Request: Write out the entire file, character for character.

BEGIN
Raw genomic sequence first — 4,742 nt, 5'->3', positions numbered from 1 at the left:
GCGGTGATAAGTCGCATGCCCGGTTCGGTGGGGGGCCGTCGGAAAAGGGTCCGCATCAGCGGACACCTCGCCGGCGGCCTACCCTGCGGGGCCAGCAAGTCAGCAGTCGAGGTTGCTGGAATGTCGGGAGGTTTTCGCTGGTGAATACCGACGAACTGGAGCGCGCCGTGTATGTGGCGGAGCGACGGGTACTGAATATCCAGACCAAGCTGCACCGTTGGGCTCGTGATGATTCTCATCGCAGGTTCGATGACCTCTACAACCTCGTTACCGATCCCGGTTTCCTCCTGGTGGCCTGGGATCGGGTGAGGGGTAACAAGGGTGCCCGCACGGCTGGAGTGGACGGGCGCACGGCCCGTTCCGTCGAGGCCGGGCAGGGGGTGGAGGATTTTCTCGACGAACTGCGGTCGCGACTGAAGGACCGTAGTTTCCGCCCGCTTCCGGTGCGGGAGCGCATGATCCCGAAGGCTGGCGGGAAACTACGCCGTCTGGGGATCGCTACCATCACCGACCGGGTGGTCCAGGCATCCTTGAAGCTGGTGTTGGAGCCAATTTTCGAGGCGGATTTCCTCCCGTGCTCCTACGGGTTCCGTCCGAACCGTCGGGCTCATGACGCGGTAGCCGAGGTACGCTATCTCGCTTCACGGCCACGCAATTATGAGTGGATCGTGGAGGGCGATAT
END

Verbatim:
Raw genomic sequence first — 4,742 nt, 5'->3', positions numbered from 1 at the left:
GCGGTGATAAGTCGCATGCCCGGTTCGGTGGGGGGCCGTCGGAAAAGGGTCCGCATCAGCGGACACCTCGCCGGCGGCCTACCCTGCGGGGCCAGCAAGTCAGCAGTCGAGGTTGCTGGAATGTCGGGAGGTTTTCGCTGGTGAATACCGACGAACTGGAGCGCGCCGTGTATGTGGCGGAGCGACGGGTACTGAATATCCAGACCAAGCTGCACCGTTGGGCTCGTGATGATTCTCATCGCAGGTTCGATGACCTCTACAACCTCGTTACCGATCCCGGTTTCCTCCTGGTGGCCTGGGATCGGGTGAGGGGTAACAAGGGTGCCCGCACGGCTGGAGTGGACGGGCGCACGGCCCGTTCCGTCGAGGCCGGGCAGGGGGTGGAGGATTTTCTCGACGAACTGCGGTCGCGACTGAAGGACCGTAGTTTCCGCCCGCTTCCGGTGCGGGAGCGCATGATCCCGAAGGCTGGCGGGAAACTACGCCGTCTGGGGATCGCTACCATCACCGACCGGGTGGTCCAGGCATCCTTGAAGCTGGTGTTGGAGCCAATTTTCGAGGCGGATTTCCTCCCGTGCTCCTACGGGTTCCGTCCGAACCGTCGGGCTCATGACGCGGTAGCCGAGGTACGCTATCTCGCTTCACGGCCACGCAATTATGAGTGGATCGTGGAGGGCGATAT